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“What do you want for your birthday?” Naghmeh Abedini asked her daughter.


Naghmeh knew there was no way she could give her daughter what she — what hundreds of thousands of people across the world — so desperately wanted.

“How many more birthdays will he miss?” Rebekka asked. She turned six without her dad there to blow out the candles. — then, seven.

But her mom had no answer for her children who have now been without their father for over a year.

The ordeal began when her husband, Saeed, went back to his home country of Iran. Born a Muslim, he converted to Christianity 12 years ago and even became a pastor. However, he wanted to give back to his former country by establishing a government-endorsed, secular orphanage. He was busy hammering out the details for the facility that was to open in the northwest.

It was normal for Saeed to spend time in Iran. He’d travelled to, from, and within his home country many times before without having any issues. In fact, his parents still live in Tehran. But, early last summer as he was finalizing the orphanages’ board members, Revolutionary Guards grabbed him off a bus for an intense interrogation. Afterward, they put him under house arrest at his parents’ house and told him to wait for a court summons.

He faced criminal charges for his Christian faith.

On September 26, 2012, five members of the Revolutionary Guard appeared at Saeed’s parents’ home. Instead of carrying a summons, they had chains. They raided his parents’ home, took Saeed’s belongings, bound him and took him away.

For four days, no one knew his location. Then, the family was told the horrifying news that Saeed was in solitary confinement at one of the world’s most brutal and infamous places: Evin Prison. Situated at the foot of the Alborz Mountains, this prison houses 15,000 inmates — rapists, murderers, and (over the years) dissidents, reporters and ayatollahs.

Its low-slung walls hide unspeakable atrocities. Without the benefit of attorneys or other advocates, the prisoners suffer torture, mock execution, rape, lashing and sleep deprivation.  Saeed was, in fact, beaten and told he would be hanged for his faith in Christ. His cellmates threatened to suffocate him while he slept.

Soon, he developed infections and was in severe pain. However, because he’d converted to Christianity, he was considered an “infidel” and denied medical treatment. Unsurprisingly, his conditioned worsened to the point that doctors determined he had internal bleeding and needed to receive immediate medical care outside of the prison. The Iranian regime ignored these instructions for an agonizing month. Finally, they beat Saeed, forced him to change his clothes into the prison uniform designated for murderers and took him to a hospital. Once there, he was still denied treatment.

In the meantime, his lawyers (at the American Center for Law and Justice, for whom my husband is senior counsel) spread the word about his case and argued his case before the United Nations. Christian artists (such as Toby Mac, Michael W. Smith, and Steven Curtis Chapman) made video pleas for his release; prominent politicians like Sarah Palin and Ted Cruz advocated for his freedom; Billy Graham weighed in on Saeed’s cause; and #SaveSaeed popped up in Twitter feeds everywhere. Secretary of State John Kerry, the White House, and the House of Representatives and multiple nations all have asked for Pastor Saeed’s release. Almost 700,000 people have signed petitions on behalf of Saeed and 177,000 sent letters. In September, President Obama even personally asked Iran’s President Rouhani to release him.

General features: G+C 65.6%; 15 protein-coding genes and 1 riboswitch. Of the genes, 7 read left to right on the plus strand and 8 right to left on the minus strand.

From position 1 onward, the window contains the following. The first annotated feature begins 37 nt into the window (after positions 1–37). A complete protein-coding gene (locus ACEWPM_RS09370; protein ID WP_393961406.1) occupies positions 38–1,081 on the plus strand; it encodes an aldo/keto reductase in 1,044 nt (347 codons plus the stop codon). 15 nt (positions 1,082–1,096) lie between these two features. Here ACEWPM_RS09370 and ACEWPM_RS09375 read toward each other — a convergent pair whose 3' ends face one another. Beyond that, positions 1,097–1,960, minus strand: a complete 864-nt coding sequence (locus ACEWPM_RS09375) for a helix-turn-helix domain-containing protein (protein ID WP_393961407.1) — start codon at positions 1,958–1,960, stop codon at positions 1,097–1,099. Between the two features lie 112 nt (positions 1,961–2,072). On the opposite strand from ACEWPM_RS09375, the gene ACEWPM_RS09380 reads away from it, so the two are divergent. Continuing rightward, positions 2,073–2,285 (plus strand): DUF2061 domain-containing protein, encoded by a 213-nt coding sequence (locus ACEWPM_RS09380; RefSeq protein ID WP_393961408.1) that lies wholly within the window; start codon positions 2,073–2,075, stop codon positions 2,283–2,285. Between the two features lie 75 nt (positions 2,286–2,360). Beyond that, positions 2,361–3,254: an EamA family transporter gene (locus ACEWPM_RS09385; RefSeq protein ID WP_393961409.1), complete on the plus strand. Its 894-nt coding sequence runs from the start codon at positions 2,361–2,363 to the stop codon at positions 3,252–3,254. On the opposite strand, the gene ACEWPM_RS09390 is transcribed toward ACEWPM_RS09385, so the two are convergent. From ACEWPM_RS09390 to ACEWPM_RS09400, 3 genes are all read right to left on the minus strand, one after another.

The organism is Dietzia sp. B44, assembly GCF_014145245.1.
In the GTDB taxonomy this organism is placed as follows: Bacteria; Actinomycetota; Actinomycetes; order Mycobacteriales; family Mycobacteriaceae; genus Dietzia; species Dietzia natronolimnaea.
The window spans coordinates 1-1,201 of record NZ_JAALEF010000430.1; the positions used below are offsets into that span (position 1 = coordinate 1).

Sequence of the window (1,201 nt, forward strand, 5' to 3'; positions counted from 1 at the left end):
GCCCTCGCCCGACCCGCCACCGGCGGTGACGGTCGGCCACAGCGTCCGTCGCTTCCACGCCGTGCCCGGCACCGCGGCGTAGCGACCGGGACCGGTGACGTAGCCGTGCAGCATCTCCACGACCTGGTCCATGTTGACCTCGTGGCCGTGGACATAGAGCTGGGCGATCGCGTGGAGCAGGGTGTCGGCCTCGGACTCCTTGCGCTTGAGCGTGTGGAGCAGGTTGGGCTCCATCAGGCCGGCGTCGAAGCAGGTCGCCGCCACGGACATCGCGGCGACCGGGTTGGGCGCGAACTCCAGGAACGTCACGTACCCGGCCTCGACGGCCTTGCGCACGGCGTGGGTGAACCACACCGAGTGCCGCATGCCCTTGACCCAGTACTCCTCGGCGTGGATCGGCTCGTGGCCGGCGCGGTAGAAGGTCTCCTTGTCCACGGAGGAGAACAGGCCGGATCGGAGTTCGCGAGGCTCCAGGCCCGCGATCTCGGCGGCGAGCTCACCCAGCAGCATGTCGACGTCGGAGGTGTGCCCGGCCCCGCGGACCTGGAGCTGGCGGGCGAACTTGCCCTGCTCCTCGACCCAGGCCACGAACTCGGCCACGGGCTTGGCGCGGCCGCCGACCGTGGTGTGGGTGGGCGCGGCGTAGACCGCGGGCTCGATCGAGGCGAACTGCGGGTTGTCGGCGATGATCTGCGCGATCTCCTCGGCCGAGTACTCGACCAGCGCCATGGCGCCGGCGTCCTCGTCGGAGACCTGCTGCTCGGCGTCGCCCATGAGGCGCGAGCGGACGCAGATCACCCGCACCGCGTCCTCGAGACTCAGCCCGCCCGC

Throughout at least some of his imprisonment, Saeed’s family could visit regularly and show him photos of his children and wife. When told of all of this activity back at home on his behalf, Saeed was touched (particularly because he was a fan of those Christian artists).

Monday, however, things got incredibly worse for Pastor Saeed. When his family went to the prison for their scheduled visitation, they were told he’d been taken an hour-and-a-half drive away to the town of Karaj. There, he is being held in the infamous Rajai Shahr Prison — a facility even more dangerous than the first. Fox News, when reporting this tragic development, quoted a Dutch Diplomat who described Rajai Shahr prison:

“Rajai Shahr is the place where political prisoners who are seen as a nuisance, are stowed away. Going to Karaj is a severe punishment. Once in there, one stops to be a human being. One is put out of sight, even of human-rights activists and the press. In Rajaï Shahr, political prisoners have to share cells with dangerous criminals like murderers, rapists and drug addicts who don’t hesitate to attack their cell mates. They have nothing to lose: Many of them are condemned to death anyway. Murders or unexplained deaths are a regular occurrence.”

When a citizen’s life is at stake, there are no longer Republicans or Democrats …  just Americans. The ACLJ has proposed a critical resolution in the Senate calling for Pastor Saeed’s release, which has garnered tremendous bipartisan support.

“How many more birthdays will he miss?” Saeed’s daughter asked.

President Obama must speak out — forcibly and loudly — to save Pastor Saeed’s life … If not for the sake of religious freedom, at least to make Saeed’s children’s birthday wishes — and the prayers of hundreds of thousands — come true.

Add your name to the growing number of Americans asking the president to intervene here.

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